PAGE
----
Not asking for free electricity, water

Kadamay on Friday belied another report saying Kadamay members were asking for free electricity and water.

“This is not true. Kadamay is calling for direct connection to electricity and water service providers.”

According to the group, most relocation sites route utilities through either the NHA or the developer that “results in unreliable, expensive, and even dangerous delivery.”

Kadamay cited the cases in St. Martha Estate Homes in Bulacan wherein 10 cubic meters of water costs P 209 and in Camarin Residences, an in-city relocation project, wherein the same amount of water costs P 285.

“Most areas in Metro Manila would pay only P 97 for this amount of water. Why take more from those who already have so little?” said Kadamay.

Even “more alarming is the lack of concern for the health and safety of those who settle in these relocation areas,” according to the group.

It claimed that in September 2016, three-year-old Justine Billones, age and nine-year-old Lorraine Balon, allegedly died from the contaminated drinking water provided by Centennial Water Resource Center.

Kadamay alleged that “this happened after the provider assured the Saint Martha Relocatees Alliance that the water was safe and potable.”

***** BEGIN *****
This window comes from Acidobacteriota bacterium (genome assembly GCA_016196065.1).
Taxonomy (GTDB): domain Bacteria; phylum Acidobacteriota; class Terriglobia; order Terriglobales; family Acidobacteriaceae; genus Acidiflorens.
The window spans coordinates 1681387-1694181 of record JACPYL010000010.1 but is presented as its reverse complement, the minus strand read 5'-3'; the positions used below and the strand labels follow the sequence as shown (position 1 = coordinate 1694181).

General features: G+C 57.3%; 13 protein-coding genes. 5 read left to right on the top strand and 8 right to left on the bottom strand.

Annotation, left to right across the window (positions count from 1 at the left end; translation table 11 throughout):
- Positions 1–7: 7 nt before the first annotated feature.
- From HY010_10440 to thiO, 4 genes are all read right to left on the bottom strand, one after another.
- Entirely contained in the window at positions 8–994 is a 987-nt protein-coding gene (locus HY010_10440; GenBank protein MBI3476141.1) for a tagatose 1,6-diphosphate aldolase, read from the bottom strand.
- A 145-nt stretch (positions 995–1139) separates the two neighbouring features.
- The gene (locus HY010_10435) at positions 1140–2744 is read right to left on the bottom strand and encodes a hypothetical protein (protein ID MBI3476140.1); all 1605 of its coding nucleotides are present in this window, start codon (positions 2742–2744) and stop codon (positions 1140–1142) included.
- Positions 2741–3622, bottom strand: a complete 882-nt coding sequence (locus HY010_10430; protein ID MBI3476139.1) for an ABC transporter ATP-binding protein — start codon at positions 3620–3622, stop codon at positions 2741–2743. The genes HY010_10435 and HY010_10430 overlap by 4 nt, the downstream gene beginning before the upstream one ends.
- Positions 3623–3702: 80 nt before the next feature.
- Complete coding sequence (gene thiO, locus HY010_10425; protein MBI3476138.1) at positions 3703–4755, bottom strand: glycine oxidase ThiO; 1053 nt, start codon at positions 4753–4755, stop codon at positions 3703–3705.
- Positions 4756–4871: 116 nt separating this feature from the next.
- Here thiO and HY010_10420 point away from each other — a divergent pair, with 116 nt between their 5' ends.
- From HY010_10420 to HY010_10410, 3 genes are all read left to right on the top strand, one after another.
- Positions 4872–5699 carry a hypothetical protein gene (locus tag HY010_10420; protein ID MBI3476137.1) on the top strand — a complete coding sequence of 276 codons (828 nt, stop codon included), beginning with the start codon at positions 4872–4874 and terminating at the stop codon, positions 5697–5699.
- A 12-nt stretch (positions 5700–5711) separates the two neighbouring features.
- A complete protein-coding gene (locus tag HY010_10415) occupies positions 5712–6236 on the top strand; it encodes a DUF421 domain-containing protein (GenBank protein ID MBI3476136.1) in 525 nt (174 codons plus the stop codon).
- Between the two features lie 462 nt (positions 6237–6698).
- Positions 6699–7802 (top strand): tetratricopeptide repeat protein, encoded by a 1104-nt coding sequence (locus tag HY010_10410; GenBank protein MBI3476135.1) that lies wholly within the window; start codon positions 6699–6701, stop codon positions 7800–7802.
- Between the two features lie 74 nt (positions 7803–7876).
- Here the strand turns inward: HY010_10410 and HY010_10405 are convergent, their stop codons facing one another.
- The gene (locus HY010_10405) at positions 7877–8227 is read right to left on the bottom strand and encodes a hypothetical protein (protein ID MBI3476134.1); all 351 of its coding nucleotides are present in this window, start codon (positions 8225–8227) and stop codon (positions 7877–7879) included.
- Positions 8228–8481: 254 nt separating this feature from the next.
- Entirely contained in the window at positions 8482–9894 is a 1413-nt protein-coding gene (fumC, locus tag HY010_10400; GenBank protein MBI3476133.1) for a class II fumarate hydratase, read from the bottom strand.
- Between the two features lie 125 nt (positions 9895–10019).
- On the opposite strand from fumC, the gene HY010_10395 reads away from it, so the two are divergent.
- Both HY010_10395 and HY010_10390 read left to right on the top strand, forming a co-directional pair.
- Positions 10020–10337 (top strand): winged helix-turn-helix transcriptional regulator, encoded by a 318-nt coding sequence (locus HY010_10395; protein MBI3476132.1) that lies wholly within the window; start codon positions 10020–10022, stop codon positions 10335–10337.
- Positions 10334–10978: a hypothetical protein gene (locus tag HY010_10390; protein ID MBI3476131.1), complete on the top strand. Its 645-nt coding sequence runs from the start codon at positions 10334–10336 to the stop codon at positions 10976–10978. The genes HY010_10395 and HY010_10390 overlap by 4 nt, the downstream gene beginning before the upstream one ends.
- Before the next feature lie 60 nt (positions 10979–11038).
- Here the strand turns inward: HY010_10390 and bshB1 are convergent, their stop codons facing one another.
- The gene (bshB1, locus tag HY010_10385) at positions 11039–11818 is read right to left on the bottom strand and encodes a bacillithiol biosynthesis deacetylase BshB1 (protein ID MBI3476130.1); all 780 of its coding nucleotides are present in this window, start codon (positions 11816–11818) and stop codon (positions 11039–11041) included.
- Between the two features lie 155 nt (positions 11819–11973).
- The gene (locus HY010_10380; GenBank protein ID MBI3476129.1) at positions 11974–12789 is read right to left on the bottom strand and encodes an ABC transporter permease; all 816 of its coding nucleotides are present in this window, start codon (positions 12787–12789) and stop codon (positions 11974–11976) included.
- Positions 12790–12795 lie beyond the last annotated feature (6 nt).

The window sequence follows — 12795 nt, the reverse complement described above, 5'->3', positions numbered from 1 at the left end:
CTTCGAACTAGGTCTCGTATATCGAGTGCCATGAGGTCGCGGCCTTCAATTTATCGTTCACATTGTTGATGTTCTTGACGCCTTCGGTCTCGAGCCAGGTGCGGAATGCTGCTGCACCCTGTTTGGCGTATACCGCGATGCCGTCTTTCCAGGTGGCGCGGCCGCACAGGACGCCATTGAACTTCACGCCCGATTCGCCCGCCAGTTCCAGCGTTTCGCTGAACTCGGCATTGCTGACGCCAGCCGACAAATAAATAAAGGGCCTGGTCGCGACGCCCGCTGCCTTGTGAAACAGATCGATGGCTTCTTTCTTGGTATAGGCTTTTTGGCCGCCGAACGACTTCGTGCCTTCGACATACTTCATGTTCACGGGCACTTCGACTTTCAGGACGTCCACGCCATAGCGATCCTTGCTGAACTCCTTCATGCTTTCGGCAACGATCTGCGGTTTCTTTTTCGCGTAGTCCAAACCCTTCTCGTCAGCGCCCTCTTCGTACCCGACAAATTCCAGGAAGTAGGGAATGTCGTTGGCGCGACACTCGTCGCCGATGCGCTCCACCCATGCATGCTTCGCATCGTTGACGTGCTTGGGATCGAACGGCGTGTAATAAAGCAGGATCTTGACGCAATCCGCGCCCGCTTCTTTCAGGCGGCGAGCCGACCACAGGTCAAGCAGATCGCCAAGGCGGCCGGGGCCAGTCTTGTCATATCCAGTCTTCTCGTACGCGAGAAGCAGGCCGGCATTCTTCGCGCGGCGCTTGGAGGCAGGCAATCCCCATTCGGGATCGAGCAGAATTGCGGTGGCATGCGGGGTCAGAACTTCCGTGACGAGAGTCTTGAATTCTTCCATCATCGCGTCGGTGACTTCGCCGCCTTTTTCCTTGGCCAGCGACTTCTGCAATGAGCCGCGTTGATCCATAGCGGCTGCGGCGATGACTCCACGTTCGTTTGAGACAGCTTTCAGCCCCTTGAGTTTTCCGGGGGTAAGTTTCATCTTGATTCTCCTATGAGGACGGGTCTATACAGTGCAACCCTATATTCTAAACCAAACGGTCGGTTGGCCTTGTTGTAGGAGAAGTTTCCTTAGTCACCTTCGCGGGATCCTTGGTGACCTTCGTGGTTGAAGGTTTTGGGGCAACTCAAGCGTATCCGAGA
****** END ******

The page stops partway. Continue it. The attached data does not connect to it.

To prevent similar tragedies from happening, Kadamay urged the government to carry out “direct connections” to basic utilities in relocation sites.

Offsite resettlement must be abandoned

Meanwhile, Terry Ridon, chairman of the Presidential and Commission for the Urban Poor (PCUP), supported Duterte’s decision to allow members of Kadamay to continue occupying idle houses in Bulacan.

“We believe that the President was guided by principles of social justice in making his pronouncement, and an affirmation of his firm commitment that the least of our people will never be left behind in this administration,” Ridon said in a recent statement.

He said the Bulacan incident “gives us further resolve to push for onsite and incity resettlement as the main mode of resettlement of informal settler families affected by public infrastructure projects, court orders or disaster-induced relocation.”

The PCUP chief said offsite resettlement “should be abandoned as a main mode of resettlement and should only be considered as a last resort, particularly in view of the costs of economic dislocation of informal settler families and the costs of creating an entirely offsite new township with full services, utilities and livelihood.”

“This is also an opportunity to push for a higher budget for housing, albeit better termed human settlements budget equivalent to one percent of the country’s gross domestic product, similar to international benchmarks given to other social services responding to basic needs like education, health and social welfare,” he said.

Ridon also wants personalities involved in allowing thousands upon thousands of housing units to lie idle for several years indicted “whether on the basis of myopic policy projections in site identification, or on the basis of outright grossly disadvantageous negotiated land sales, or on the basis of shoddily constructed housing units for maximum profit.”